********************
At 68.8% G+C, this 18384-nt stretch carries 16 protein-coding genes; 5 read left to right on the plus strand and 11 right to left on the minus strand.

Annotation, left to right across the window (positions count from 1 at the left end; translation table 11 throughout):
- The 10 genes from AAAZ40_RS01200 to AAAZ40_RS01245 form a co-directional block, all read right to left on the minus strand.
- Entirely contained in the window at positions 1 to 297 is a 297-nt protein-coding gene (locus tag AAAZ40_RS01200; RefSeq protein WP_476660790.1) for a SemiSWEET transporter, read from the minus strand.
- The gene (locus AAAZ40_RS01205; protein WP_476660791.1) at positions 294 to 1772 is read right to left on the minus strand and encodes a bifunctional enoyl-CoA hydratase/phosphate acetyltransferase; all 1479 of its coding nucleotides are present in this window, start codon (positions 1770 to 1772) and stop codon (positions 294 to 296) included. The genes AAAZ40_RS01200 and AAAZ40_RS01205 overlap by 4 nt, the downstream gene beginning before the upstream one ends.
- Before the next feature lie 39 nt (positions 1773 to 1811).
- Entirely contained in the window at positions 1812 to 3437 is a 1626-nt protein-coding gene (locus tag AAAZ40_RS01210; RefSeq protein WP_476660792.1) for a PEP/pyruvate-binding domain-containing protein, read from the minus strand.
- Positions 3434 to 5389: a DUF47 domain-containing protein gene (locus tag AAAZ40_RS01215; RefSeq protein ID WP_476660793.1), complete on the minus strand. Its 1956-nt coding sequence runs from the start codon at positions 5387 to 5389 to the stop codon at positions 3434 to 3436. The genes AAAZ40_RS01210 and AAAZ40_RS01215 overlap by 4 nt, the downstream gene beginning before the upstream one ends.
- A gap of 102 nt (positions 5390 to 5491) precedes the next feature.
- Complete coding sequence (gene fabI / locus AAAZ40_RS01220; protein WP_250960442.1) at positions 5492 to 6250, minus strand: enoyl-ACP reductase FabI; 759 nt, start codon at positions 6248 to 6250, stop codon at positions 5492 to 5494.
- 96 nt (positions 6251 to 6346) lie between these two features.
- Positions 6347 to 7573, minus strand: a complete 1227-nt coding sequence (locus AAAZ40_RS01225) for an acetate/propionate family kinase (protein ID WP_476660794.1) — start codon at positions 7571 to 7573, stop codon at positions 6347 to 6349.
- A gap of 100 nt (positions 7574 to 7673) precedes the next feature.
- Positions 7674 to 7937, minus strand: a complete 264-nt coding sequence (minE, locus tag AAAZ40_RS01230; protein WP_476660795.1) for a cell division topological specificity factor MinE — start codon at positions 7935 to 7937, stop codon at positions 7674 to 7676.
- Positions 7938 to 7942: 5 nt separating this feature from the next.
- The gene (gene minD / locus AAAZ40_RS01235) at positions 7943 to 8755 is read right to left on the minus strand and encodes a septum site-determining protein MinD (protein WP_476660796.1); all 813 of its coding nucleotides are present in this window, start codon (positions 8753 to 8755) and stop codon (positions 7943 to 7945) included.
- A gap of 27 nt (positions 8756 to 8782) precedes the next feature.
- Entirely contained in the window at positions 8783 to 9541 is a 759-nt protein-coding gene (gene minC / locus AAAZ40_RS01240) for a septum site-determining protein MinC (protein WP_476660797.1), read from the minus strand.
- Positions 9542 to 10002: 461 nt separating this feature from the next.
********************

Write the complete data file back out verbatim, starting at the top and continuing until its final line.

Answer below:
At 68.8% G+C, this 18384-nt stretch carries 16 protein-coding genes; 5 read left to right on the plus strand and 11 right to left on the minus strand.

Annotation, left to right across the window (positions count from 1 at the left end; translation table 11 throughout):
- The 10 genes from AAAZ40_RS01200 to AAAZ40_RS01245 form a co-directional block, all read right to left on the minus strand.
- Entirely contained in the window at positions 1 to 297 is a 297-nt protein-coding gene (locus tag AAAZ40_RS01200; RefSeq protein WP_476660790.1) for a SemiSWEET transporter, read from the minus strand.
- The gene (locus AAAZ40_RS01205; protein WP_476660791.1) at positions 294 to 1772 is read right to left on the minus strand and encodes a bifunctional enoyl-CoA hydratase/phosphate acetyltransferase; all 1479 of its coding nucleotides are present in this window, start codon (positions 1770 to 1772) and stop codon (positions 294 to 296) included. The genes AAAZ40_RS01200 and AAAZ40_RS01205 overlap by 4 nt, the downstream gene beginning before the upstream one ends.
- Before the next feature lie 39 nt (positions 1773 to 1811).
- Entirely contained in the window at positions 1812 to 3437 is a 1626-nt protein-coding gene (locus tag AAAZ40_RS01210; RefSeq protein WP_476660792.1) for a PEP/pyruvate-binding domain-containing protein, read from the minus strand.
- Positions 3434 to 5389: a DUF47 domain-containing protein gene (locus tag AAAZ40_RS01215; RefSeq protein ID WP_476660793.1), complete on the minus strand. Its 1956-nt coding sequence runs from the start codon at positions 5387 to 5389 to the stop codon at positions 3434 to 3436. The genes AAAZ40_RS01210 and AAAZ40_RS01215 overlap by 4 nt, the downstream gene beginning before the upstream one ends.
- A gap of 102 nt (positions 5390 to 5491) precedes the next feature.
- Complete coding sequence (gene fabI / locus AAAZ40_RS01220; protein WP_250960442.1) at positions 5492 to 6250, minus strand: enoyl-ACP reductase FabI; 759 nt, start codon at positions 6248 to 6250, stop codon at positions 5492 to 5494.
- 96 nt (positions 6251 to 6346) lie between these two features.
- Positions 6347 to 7573, minus strand: a complete 1227-nt coding sequence (locus AAAZ40_RS01225) for an acetate/propionate family kinase (protein ID WP_476660794.1) — start codon at positions 7571 to 7573, stop codon at positions 6347 to 6349.
- A gap of 100 nt (positions 7574 to 7673) precedes the next feature.
- Positions 7674 to 7937, minus strand: a complete 264-nt coding sequence (minE, locus tag AAAZ40_RS01230; protein WP_476660795.1) for a cell division topological specificity factor MinE — start codon at positions 7935 to 7937, stop codon at positions 7674 to 7676.
- Positions 7938 to 7942: 5 nt separating this feature from the next.
- The gene (gene minD / locus AAAZ40_RS01235) at positions 7943 to 8755 is read right to left on the minus strand and encodes a septum site-determining protein MinD (protein WP_476660796.1); all 813 of its coding nucleotides are present in this window, start codon (positions 8753 to 8755) and stop codon (positions 7943 to 7945) included.
- A gap of 27 nt (positions 8756 to 8782) precedes the next feature.
- Entirely contained in the window at positions 8783 to 9541 is a 759-nt protein-coding gene (gene minC / locus AAAZ40_RS01240) for a septum site-determining protein MinC (protein WP_476660797.1), read from the minus strand.
- Positions 9542 to 10002: 461 nt separating this feature from the next.